Tribute to Sunderland’s piano man who shared the stage with stars

Tom Sharratt
Tom Sharratt
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TODAY we pay tribute to Wearside’s own piano man.

A MUSICIAN who entertained generations of Wearsiders has died at the age of 77.

Tom Sharratt headlined at The Palatine Hotel in the 1950s – and even shared the stage at Sunderland Empire with top singers Ruby Murray and Dorothy Squires.

In later years he played the organ at Ryhope WMC four nights a week, as well as performing each Monday at Pennywell Comrades Club during a dancing night.

“Sadly, he had to give up music in July, after it got too much for him,” said his wife, Jenny. “He was diagnosed with a rare abdominal cancer at around the this time.

“Dozens of people have told me how much they miss his music. He wasn’t just a pianist or organist, he was an entertainer – a wonderful man who is missed by many.”

Silksworth-born Tom’s love for music started as a child, when he begged for piano lessons. His first classes, at a shilling each, were taken with Miss Minnie Hodgson.

“She used to teach from her now-demolished home in Church Ward, Ryhope, which was just behind the rent office,” recalled Tom in an Echo interview in 2006.

“I didn’t take any Grade exams, as my teacher didn’t believe in them. But that didn’t stop me learning all sorts of music, from classical to popular songs.

“My friends used to watch me practising through the window and laugh, because they were able to play outside, but it paid off for me in the long run – and they agreed.”

Tom joined the staff at Ryhope Co-op after leaving school, but was called up for National Service at 18 – serving with the Royal Artillery in Edinburgh for two years.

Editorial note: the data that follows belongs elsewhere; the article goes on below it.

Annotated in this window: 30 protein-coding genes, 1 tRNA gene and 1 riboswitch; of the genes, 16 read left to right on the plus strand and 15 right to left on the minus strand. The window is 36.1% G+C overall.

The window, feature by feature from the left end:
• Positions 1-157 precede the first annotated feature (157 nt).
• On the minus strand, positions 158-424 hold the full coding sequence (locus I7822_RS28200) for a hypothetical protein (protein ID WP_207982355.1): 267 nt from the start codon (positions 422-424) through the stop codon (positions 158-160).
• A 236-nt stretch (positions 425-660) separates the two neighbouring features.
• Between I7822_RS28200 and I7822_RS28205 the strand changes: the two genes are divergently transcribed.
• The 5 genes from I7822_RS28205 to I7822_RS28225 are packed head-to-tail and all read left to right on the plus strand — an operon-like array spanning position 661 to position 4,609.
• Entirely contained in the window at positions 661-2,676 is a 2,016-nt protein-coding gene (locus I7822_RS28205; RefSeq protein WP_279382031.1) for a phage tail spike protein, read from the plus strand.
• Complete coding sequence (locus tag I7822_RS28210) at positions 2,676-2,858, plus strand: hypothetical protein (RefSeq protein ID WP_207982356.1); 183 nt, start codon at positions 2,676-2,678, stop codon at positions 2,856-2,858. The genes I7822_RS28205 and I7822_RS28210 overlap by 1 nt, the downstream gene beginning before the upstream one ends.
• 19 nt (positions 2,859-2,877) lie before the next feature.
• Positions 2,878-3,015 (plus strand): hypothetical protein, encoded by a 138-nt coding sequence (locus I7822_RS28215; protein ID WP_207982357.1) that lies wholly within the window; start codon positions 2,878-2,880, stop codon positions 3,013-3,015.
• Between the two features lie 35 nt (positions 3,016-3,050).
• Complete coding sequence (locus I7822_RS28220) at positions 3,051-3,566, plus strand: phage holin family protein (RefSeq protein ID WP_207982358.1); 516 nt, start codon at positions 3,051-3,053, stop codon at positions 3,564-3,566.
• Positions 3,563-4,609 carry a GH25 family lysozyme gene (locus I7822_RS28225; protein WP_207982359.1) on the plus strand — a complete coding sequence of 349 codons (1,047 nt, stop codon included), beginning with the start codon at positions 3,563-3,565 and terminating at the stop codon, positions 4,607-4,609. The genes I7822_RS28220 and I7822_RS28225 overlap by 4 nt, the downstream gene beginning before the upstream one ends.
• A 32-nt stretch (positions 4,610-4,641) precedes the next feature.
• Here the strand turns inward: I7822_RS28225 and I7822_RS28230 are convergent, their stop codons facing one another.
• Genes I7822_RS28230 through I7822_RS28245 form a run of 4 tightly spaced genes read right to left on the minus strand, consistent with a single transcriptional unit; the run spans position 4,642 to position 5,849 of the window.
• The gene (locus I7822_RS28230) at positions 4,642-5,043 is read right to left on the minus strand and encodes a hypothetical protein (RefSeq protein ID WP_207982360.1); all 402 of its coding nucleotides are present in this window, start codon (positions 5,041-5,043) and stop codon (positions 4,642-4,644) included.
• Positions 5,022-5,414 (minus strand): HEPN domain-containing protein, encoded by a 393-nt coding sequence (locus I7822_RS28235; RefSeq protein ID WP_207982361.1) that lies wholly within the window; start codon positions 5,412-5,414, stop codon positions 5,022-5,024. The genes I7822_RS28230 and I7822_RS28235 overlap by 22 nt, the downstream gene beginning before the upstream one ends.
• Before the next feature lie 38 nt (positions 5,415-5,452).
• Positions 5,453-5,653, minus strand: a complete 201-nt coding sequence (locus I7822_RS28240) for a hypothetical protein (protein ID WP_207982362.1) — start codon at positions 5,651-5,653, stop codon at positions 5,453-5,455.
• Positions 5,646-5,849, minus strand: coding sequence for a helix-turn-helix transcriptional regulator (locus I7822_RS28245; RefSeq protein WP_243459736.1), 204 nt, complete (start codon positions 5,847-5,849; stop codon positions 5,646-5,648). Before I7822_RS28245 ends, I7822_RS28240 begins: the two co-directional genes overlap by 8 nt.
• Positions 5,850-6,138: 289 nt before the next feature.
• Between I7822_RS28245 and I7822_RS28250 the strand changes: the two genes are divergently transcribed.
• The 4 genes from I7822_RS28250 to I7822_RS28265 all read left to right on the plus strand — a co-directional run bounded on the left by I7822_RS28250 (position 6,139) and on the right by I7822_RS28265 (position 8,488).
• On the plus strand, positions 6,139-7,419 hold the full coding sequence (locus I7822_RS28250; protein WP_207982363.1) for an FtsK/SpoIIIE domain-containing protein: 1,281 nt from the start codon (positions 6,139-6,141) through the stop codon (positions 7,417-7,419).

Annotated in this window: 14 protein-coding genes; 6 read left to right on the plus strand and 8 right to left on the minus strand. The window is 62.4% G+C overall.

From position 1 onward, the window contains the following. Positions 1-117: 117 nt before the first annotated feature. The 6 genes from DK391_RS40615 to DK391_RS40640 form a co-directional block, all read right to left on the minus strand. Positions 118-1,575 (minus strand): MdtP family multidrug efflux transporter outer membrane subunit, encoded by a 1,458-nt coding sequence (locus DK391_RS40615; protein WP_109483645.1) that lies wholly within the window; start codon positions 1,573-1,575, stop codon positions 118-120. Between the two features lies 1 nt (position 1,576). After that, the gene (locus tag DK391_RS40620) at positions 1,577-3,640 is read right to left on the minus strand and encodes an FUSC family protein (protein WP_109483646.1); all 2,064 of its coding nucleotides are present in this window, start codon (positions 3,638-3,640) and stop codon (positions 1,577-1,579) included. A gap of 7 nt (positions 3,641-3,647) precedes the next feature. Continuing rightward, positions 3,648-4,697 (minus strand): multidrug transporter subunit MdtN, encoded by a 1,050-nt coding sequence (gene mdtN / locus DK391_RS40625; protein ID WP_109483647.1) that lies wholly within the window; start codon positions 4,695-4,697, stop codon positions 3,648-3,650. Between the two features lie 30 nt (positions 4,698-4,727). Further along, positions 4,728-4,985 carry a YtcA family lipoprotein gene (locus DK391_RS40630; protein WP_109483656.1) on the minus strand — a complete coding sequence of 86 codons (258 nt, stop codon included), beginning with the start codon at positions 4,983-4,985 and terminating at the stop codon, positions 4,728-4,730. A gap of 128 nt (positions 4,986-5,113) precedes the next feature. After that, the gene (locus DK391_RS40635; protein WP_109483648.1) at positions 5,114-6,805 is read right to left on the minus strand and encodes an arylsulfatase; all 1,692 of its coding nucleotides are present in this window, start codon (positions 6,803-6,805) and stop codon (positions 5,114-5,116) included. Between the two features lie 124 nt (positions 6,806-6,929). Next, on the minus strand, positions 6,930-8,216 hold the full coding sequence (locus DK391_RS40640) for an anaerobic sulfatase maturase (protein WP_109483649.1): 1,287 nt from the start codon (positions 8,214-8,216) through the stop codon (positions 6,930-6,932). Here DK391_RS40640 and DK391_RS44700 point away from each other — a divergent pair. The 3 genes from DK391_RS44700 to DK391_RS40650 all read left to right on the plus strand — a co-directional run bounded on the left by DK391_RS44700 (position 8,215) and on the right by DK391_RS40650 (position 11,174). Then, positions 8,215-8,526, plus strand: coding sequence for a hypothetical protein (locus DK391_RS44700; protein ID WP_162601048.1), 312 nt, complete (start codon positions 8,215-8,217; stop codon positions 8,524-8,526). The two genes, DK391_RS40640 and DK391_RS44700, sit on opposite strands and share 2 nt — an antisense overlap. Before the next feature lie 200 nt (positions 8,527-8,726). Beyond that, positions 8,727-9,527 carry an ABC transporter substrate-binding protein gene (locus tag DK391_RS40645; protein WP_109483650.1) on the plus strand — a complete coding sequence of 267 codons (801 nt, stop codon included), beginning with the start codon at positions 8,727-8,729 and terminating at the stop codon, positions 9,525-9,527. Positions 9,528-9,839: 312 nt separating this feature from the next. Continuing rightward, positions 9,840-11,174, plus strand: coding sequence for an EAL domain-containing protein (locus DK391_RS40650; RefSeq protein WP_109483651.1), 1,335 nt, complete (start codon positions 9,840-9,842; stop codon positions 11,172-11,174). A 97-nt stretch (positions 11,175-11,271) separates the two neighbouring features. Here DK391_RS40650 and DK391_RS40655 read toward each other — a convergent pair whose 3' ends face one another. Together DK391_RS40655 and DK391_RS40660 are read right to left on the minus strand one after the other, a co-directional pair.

Once demobbed, he returned to the Co-op, where he met wife-to-be Jenny. His spare time was divided between courting his sweetheart and playing his beloved music.

“After leaving the army, I played the piano for ballroom dancing lessons at Bert Elliott and Joan Field’s ballroom, which was above La Strada,” he said.

“I was part of a five or six-piece band for the lessons, which was good grounding for later on. It was while I was there that band manager Andy Williams approached me. He asked if I would play in a trio at The Palatine, and I said yes. I’d be on the piano, while Mark Lowerson played the accordion and Ronnie Reed was on the guitar.

“We played whatever we wanted. There were so many good songs in the 50s, and old standards like The Lady Is A Tramp and You Stepped Out Of A Dream were popular too.”

Such was the popularity of Tom’s trio that they played each weekend and also at dinner dances – when a drummer and bass player were called in for a full band sound.

“I was courting my wife Jenny at the time, and she used to sit in a back room knitting while I was out front playing,” said Tom. “I had a lovely time at The Palatine.”

The musician even enjoyed a brief taste of fame during this period, when he spent a week performing alongside Ruby Murray and Dorothy Squires at the Empire in 1957.

“I was asked by a Ryhope singer, Brian Page, to accompany him during a couple of songs twice a night for the week. I think we got paid £5 between us,” said Tom.

“I was a bundle of nerves on the first night; my foot was bouncing up and down on the piano pedal. Friends came to support me, but that made me even more nervous.”

Tom, latterly of Ryhope, eventually left the Co-op to become an insurance agent. He always retained his love of music, however, until his death on September 18.

“Both Tom and his music is a great miss,” said Jenny. “I received over 150 cards when he passed away, as he was known and loved by so many. Tom will never be forgotten.”